Data check: U.S. producing more STEM graduates even without proposed initiatives | Higher Education and academic research | Scoop.it

Nation on path to awarding 1 million additional technical degrees by 2020.

The United States appears to be on pace to meet the Obama administration’s goal of churning out more college graduates in the so-called STEM (science, technology, engineering, and mathematics) fields. (...) - by Jeffrey Mervis, Science, 30 June 2014

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Australia's Top Scientist Calls for a National Strategic Science Policy

Australia's Top Scientist Calls for a National Strategic Science Policy | Higher Education and academic research | Scoop.it

Australia's top science adviser yesterday warned the nation that it was time to feel a "sense of urgency" about its slipping science and technology expertise or risk falling behind the rest of the world scientifically and economically.

 

Ian Chubb, the Australian government's chief scientist, made the remarks while unveiling a position papercalling for a strategic plan to advance science, technology, engineering, and mathematics (STEM) in the nation. (...) - Science/AAAS, by 2013-08-01

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Why (And How) Students Can Get Excited About STEM

Why (And How) Students Can Get Excited About STEM | Higher Education and academic research | Scoop.it

There’s a lot of buzz out there about Science, Technology, Engineering, and Mathematics (STEM, for short) – not only in the realm of teaching and learning, but in terms of job growth and potential, too. According to the Smithsonian Science Education Center (the makers of the handy infographic below), People who understand science and technology are smarter, more competitive, more productive, and more engaged global citizens. (...) - edudemic, by Katie Lepi on 2013-04-22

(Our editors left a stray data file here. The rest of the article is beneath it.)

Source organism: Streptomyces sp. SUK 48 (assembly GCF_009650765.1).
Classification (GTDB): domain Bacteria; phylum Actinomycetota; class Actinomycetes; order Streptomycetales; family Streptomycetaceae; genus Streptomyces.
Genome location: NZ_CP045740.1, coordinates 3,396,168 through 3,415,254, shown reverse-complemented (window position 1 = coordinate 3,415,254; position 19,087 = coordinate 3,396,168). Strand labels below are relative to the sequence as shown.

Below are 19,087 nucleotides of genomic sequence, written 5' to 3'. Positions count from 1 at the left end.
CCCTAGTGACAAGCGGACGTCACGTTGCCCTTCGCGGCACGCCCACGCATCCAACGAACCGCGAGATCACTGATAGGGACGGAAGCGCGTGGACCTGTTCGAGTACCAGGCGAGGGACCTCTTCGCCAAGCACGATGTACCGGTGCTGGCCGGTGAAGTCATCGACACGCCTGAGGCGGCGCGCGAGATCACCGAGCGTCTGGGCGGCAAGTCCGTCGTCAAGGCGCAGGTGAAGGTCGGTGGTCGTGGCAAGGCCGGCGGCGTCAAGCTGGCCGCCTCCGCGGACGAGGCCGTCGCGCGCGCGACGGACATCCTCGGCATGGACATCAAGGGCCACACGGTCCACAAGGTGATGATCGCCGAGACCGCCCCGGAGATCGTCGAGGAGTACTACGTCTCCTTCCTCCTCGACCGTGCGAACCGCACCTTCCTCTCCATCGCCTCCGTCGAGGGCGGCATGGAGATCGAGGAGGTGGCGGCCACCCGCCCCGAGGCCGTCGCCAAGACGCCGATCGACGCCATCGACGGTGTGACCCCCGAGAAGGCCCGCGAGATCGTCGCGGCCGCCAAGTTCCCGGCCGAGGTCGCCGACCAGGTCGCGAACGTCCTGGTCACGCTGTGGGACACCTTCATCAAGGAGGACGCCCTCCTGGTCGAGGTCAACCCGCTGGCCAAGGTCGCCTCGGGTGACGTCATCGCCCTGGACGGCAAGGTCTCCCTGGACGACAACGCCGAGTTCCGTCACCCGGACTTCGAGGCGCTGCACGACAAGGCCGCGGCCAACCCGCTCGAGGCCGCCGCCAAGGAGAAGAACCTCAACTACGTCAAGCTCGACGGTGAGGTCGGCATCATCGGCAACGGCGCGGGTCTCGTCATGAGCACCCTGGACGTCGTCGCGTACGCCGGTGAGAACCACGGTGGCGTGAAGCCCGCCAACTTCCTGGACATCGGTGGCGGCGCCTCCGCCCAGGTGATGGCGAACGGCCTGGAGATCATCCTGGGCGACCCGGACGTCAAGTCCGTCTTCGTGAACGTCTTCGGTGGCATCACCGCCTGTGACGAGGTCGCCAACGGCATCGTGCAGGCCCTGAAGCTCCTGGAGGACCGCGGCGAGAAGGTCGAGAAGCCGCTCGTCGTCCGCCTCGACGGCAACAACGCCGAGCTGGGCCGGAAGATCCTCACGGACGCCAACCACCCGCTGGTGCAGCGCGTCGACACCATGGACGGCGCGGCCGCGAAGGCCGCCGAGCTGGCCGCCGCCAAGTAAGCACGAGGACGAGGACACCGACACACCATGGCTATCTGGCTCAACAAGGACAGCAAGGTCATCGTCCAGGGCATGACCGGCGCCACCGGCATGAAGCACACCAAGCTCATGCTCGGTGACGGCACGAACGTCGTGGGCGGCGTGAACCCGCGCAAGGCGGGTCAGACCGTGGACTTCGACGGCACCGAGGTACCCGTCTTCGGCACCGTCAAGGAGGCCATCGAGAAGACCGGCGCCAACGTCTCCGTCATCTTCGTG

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UK: Visa policy warning

Tightened immigration controls may put graduate courses at risk.

 

A fall in the number of students entering the United Kingdom could cause problems for graduate courses in science, technology, engineering and maths (STEM), warns Universities UK (UUK) in London, which represents more than 130 institutions. According to the Office for National Statistics, 8.2% fewer international students arrived in the country in the year to March 2012 than in the previous year. The UUK says that the drop may be linked to changes that make visas harder to get. Jo Attwooll, a policy adviser for the UUK, notes that UK graduate STEM classes have tended to include a lot of non-European students. “Immigration policy could affect the number of students taking these courses and thus their viability,” she says. (...) - Naturejobs, Nature 492, 301 (2012), 12 December 2012